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  • Writer's picturePaul DeChant MD, MBA

First Do No Harm

A Maxim for Physicians - Why Not For Healthcare Leaders?

Last week my blog post introduced the concept of Burnout-Proof Leadership, and I committed to diving deeper into explaining the concept and specifics about how to lead in a way that reduces the drivers of burnout. I'd like to start with a basic principle of Burnout-Proof Leadership - First, Do No Harm.

Early in medical training, physicians are introduced to key values that serve as a foundation to properly caring for patients. One of the core values, often attributed to the Hippocratic Oath although not specifically stated therein, is "First, Do No Harm".

As stated in Wikipedia, "It reminds physicians to consider the possible harm that any intervention might do. It is invoked when debating the use of an intervention that carries an obvious risk of harm but a less certain chance of benefit."

Physicians take this maxim to heart. We weigh the benefits and risks of our diagnostic and treatment options, with a particular focus on reducing the risk of harm to our patients.

Do No Harm Leadership

Like many healthcare leaders, I gradually transitioned from full time clinical practice to full time administrative work. As a clinician, the principle of "Do No Harm" was built into my decision-making process for my colleagues and myself in caring for patients.

Something changed as I moved into administration. My administrative colleagues would consider the principle of "Do No Harm" in decision-making, but this did not play as prominent a role in the decision-making process. I see this as a major defect in healthcare leadership.

Let me be clear, I'm not talking about healthcare leaders minimizing potential negative impacts of their decisions on patients. I'm referring to a lack of attention to the negative impacts of administrative decisions on the workers, particularly physicians. And too often the physician executives are the worst offenders.

Why Do Physician Leaders Struggle with Do No Harm to Clinicians?

There are a number of dynamics at play here:

  • "Do No Harm" is taught as a core value in medical school, not in business school. As physicians get MBA training, and as they spend more time with non-clinician colleagues, the values of their peer group change.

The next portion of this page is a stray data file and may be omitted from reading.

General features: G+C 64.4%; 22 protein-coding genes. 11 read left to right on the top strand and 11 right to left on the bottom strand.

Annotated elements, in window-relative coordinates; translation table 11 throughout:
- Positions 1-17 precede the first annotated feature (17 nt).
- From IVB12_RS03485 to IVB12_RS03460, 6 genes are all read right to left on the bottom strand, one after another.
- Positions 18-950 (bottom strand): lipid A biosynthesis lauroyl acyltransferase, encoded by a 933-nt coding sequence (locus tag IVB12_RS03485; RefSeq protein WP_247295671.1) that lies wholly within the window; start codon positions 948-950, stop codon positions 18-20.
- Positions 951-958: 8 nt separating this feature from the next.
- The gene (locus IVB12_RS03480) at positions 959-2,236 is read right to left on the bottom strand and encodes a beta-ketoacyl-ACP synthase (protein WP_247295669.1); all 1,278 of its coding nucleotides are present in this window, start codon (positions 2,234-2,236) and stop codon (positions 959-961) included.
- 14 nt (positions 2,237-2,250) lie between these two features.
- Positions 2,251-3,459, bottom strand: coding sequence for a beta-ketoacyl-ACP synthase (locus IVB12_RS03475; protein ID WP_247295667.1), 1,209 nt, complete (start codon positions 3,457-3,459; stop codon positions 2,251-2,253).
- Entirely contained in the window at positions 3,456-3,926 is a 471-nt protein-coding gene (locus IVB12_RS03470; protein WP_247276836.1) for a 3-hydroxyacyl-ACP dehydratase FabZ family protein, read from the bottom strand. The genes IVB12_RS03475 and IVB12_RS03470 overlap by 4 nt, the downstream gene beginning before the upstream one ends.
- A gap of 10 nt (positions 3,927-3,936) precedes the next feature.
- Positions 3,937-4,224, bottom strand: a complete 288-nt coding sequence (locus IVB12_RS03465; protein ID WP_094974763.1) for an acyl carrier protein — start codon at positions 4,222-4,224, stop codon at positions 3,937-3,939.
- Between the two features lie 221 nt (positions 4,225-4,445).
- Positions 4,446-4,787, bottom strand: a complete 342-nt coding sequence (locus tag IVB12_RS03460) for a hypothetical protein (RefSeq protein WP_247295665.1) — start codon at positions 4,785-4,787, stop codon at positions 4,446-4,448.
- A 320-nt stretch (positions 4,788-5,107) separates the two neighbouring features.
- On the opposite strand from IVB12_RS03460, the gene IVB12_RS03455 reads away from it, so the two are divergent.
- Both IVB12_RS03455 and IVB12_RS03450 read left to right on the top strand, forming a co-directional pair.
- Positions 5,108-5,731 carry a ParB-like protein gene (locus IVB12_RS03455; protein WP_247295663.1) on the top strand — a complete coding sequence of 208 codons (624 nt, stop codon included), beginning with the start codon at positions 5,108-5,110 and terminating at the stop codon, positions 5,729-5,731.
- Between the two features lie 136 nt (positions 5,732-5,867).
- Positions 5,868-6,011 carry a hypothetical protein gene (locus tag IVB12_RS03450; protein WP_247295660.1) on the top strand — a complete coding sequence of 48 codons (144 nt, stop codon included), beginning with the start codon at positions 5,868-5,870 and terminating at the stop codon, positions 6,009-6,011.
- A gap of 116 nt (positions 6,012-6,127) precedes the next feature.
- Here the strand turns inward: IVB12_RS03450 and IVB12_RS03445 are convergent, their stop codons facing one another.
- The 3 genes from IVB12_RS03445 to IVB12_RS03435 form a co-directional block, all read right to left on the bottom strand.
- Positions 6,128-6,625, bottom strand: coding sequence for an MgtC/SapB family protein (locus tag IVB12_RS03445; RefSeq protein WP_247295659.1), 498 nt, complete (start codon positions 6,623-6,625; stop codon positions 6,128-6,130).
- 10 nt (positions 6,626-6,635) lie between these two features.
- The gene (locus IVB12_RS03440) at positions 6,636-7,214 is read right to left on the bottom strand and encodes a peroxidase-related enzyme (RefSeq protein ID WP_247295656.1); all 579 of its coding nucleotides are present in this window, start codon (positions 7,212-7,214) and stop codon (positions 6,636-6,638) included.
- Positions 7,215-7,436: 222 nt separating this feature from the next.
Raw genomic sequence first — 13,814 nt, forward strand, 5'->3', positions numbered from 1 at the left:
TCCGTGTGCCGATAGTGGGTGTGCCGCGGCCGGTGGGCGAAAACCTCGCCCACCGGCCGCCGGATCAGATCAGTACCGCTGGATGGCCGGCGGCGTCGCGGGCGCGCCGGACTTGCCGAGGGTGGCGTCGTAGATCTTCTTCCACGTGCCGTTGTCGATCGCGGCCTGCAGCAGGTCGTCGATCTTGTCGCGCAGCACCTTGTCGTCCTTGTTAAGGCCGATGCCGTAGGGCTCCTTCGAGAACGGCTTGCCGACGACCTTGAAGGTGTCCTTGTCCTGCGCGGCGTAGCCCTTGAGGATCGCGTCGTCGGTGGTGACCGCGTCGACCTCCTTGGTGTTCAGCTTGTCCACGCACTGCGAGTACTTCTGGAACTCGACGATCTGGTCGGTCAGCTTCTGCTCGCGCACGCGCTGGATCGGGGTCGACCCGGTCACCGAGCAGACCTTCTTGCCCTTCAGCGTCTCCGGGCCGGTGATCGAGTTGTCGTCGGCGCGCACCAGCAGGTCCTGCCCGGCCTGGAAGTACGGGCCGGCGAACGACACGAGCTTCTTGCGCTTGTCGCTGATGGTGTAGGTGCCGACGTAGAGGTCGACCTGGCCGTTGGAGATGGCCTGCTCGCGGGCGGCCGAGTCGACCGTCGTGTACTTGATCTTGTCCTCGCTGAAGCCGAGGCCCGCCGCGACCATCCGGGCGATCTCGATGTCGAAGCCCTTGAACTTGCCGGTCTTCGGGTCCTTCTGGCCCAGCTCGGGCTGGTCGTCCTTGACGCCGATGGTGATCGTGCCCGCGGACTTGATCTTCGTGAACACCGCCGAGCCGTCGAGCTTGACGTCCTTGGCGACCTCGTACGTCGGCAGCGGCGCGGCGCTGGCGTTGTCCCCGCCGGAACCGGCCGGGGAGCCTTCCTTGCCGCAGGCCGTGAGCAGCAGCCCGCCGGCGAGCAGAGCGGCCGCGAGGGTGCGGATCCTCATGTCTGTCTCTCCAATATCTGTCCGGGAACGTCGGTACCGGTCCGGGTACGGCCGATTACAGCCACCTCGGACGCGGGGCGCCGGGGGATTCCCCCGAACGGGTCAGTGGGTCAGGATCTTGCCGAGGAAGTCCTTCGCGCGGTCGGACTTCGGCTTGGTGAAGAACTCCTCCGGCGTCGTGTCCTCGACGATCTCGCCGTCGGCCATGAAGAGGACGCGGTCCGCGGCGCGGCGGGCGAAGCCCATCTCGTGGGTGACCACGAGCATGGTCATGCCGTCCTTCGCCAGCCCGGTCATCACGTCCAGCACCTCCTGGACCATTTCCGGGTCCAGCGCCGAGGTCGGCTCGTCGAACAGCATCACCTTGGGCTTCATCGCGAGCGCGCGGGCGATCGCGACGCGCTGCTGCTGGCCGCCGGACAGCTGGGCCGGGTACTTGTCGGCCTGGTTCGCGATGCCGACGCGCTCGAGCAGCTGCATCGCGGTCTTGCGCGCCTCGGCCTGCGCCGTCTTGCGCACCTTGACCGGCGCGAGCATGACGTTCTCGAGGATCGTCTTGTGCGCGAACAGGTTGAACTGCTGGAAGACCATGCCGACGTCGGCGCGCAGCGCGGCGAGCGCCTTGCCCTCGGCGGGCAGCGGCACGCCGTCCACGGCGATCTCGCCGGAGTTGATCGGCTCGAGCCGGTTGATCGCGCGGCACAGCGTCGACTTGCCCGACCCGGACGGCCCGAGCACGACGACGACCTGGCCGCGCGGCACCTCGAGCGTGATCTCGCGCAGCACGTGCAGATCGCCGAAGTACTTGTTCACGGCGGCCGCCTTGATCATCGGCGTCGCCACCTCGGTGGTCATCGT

• Executives think differently. We need to be considering a wide array of factors, impacts, and outcomes when making strategic and operational decisions, usually with much less adequate information than physicians have about a patient and treatment options.

  • Many executives do not understand that making decisions protecting workers from harm achieves better results than decisions that put workers are risk. (For a good example of this, see my post on Paul O'Neill, the former CEO of ALCOA.)

  • When the pressures of of healthcare leadership increase, an easy default is to get the doctors to work harder, to produce more revenue, without thinking deeply about the root causes of the problems or exploring collaborative ways to solve for them.

Analogies to Caring for COVID-19 Patients in Crisis

The challenge of making business decisions with inadequate information is not unlike the challenges of caring for COVID patients early in the pandemic.

Clinicians inadvertently did harm patients as they learned about this rapidly escalating and horrible disease. We made mistakes regarding ventilator management, patient positioning and proning, fine tuning anticoagulation, and the use of treatments such as hydroxuchloroquine and azithromycin.

Over time, clinical care improved, caused less harm, and resulted in better outcomes, as experience and knowledge improved.

Learning "First Do No Harm" Leadership

Traditional top-down, command and control management can produce good results - for a short while. It also results in the epidemic, no make that pandemic, levels of burnout that we see across the world for physicians and nurses today.

Healthcare is too complex, and post-COVID under too much stress, to lead with an old industrial management mindset. We now know that by putting people first instead, particularly the highly educated and skilled knowledge workers who are our physicians and nurses, leaders achieve excellent results.

Leading with Respect for People not only reduces burnout and improves engagement, but also improves quality, safety, patient satisfaction, access, and financial performance.

I'll dive deeper into how to be a values-based leader committed to the principle of Do No Harm for your clinicians, and achieving great results, next week.

If you want to get started thinking more about this, check out chapter of our book Preventing Physician Burnout: Curing the Chaos and Returning Joy to the Practice of Medicine, available on Amazon, or schedule a half hour introductory call with me to see how I might help your specific situation.

And please feel free to leave a comment to expand the discussion of Do No Harm Leadership.



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